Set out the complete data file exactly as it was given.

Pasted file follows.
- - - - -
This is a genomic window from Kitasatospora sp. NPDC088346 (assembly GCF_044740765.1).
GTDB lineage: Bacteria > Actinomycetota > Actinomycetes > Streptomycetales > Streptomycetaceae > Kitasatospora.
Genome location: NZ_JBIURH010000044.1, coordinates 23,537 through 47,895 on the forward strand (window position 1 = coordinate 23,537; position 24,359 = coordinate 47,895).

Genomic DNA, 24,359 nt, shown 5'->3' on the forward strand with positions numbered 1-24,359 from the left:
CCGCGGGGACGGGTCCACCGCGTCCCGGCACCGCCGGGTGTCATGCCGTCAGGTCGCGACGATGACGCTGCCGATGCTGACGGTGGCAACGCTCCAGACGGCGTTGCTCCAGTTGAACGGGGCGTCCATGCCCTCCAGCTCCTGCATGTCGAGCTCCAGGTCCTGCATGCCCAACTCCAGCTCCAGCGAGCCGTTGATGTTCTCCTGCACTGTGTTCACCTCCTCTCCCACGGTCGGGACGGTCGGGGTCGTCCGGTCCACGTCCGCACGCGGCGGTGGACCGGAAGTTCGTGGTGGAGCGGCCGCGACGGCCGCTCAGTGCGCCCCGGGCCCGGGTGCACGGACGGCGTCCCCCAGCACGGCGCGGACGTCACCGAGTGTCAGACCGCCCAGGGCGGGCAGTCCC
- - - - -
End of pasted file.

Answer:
This is a genomic window from Kitasatospora sp. NPDC088346 (assembly GCF_044740765.1).
GTDB lineage: Bacteria > Actinomycetota > Actinomycetes > Streptomycetales > Streptomycetaceae > Kitasatospora.
Genome location: NZ_JBIURH010000044.1, coordinates 23,537 through 47,895 on the forward strand (window position 1 = coordinate 23,537; position 24,359 = coordinate 47,895).

Genomic DNA, 24,359 nt, shown 5'->3' on the forward strand with positions numbered 1-24,359 from the left:
CCGCGGGGACGGGTCCACCGCGTCCCGGCACCGCCGGGTGTCATGCCGTCAGGTCGCGACGATGACGCTGCCGATGCTGACGGTGGCAACGCTCCAGACGGCGTTGCTCCAGTTGAACGGGGCGTCCATGCCCTCCAGCTCCTGCATGTCGAGCTCCAGGTCCTGCATGCCCAACTCCAGCTCCAGCGAGCCGTTGATGTTCTCCTGCACTGTGTTCACCTCCTCTCCCACGGTCGGGACGGTCGGGGTCGTCCGGTCCACGTCCGCACGCGGCGGTGGACCGGAAGTTCGTGGTGGAGCGGCCGCGACGGCCGCTCAGTGCGCCCCGGGCCCGGGTGCACGGACGGCGTCCCCCAGCACGGCGCGGACGTCACCGAGTGTCAGACCGCCCAGGGCGGGCAGTCCC